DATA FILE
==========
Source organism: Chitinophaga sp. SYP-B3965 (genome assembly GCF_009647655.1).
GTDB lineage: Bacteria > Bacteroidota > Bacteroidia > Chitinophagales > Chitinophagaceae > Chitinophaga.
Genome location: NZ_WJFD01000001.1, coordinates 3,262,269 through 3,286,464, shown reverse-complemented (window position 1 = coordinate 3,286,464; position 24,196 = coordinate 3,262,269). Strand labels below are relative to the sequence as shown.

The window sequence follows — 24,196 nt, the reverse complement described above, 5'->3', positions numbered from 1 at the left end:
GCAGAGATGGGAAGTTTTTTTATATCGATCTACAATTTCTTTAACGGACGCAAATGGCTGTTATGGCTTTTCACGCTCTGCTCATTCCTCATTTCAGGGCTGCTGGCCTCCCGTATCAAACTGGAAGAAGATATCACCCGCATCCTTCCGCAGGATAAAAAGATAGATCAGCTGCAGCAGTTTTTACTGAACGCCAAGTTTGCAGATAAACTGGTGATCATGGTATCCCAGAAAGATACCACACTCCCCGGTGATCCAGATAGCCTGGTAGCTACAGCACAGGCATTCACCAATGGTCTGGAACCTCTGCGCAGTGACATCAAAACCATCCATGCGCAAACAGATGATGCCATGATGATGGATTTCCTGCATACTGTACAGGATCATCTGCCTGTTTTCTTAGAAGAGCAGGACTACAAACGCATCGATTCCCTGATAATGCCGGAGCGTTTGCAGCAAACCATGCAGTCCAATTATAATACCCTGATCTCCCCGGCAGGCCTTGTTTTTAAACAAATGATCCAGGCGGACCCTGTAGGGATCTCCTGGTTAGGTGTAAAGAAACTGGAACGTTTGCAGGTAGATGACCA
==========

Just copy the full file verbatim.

Source organism: Chitinophaga sp. SYP-B3965 (genome assembly GCF_009647655.1).
GTDB lineage: Bacteria > Bacteroidota > Bacteroidia > Chitinophagales > Chitinophagaceae > Chitinophaga.
Genome location: NZ_WJFD01000001.1, coordinates 3,262,269 through 3,286,464, shown reverse-complemented (window position 1 = coordinate 3,286,464; position 24,196 = coordinate 3,262,269). Strand labels below are relative to the sequence as shown.

The window sequence follows — 24,196 nt, the reverse complement described above, 5'->3', positions numbered from 1 at the left end:
GCAGAGATGGGAAGTTTTTTTATATCGATCTACAATTTCTTTAACGGACGCAAATGGCTGTTATGGCTTTTCACGCTCTGCTCATTCCTCATTTCAGGGCTGCTGGCCTCCCGTATCAAACTGGAAGAAGATATCACCCGCATCCTTCCGCAGGATAAAAAGATAGATCAGCTGCAGCAGTTTTTACTGAACGCCAAGTTTGCAGATAAACTGGTGATCATGGTATCCCAGAAAGATACCACACTCCCCGGTGATCCAGATAGCCTGGTAGCTACAGCACAGGCATTCACCAATGGTCTGGAACCTCTGCGCAGTGACATCAAAACCATCCATGCGCAAACAGATGATGCCATGATGATGGATTTCCTGCATACTGTACAGGATCATCTGCCTGTTTTCTTAGAAGAGCAGGACTACAAACGCATCGATTCCCTGATAATGCCGGAGCGTTTGCAGCAAACCATGCAGTCCAATTATAATACCCTGATCTCCCCGGCAGGCCTTGTTTTTAAACAAATGATCCAGGCGGACCCTGTAGGGATCTCCTGGTTAGGTGTAAAGAAACTGGAACGTTTGCAGGTAGATGACCA